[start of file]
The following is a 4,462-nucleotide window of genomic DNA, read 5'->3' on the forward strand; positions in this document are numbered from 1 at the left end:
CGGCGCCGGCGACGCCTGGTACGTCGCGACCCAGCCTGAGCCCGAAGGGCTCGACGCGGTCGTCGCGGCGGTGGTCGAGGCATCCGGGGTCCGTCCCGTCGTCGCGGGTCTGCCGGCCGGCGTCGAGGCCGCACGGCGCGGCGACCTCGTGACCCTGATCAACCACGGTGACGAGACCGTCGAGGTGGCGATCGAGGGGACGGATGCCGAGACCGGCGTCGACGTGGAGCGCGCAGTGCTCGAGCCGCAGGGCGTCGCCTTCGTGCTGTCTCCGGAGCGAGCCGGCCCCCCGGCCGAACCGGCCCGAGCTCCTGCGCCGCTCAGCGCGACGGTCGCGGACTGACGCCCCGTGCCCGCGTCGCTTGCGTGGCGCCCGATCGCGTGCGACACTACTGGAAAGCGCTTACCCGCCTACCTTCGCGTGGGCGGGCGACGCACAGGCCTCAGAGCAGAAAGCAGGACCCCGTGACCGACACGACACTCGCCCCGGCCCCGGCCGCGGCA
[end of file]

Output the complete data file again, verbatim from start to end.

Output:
The following is a 4,462-nucleotide window of genomic DNA, read 5'->3' on the forward strand; positions in this document are numbered from 1 at the left end:
CGGCGCCGGCGACGCCTGGTACGTCGCGACCCAGCCTGAGCCCGAAGGGCTCGACGCGGTCGTCGCGGCGGTGGTCGAGGCATCCGGGGTCCGTCCCGTCGTCGCGGGTCTGCCGGCCGGCGTCGAGGCCGCACGGCGCGGCGACCTCGTGACCCTGATCAACCACGGTGACGAGACCGTCGAGGTGGCGATCGAGGGGACGGATGCCGAGACCGGCGTCGACGTGGAGCGCGCAGTGCTCGAGCCGCAGGGCGTCGCCTTCGTGCTGTCTCCGGAGCGAGCCGGCCCCCCGGCCGAACCGGCCCGAGCTCCTGCGCCGCTCAGCGCGACGGTCGCGGACTGACGCCCCGTGCCCGCGTCGCTTGCGTGGCGCCCGATCGCGTGCGACACTACTGGAAAGCGCTTACCCGCCTACCTTCGCGTGGGCGGGCGACGCACAGGCCTCAGAGCAGAAAGCAGGACCCCGTGACCGACACGACACTCGCCCCGGCCCCGGCCGCGGCA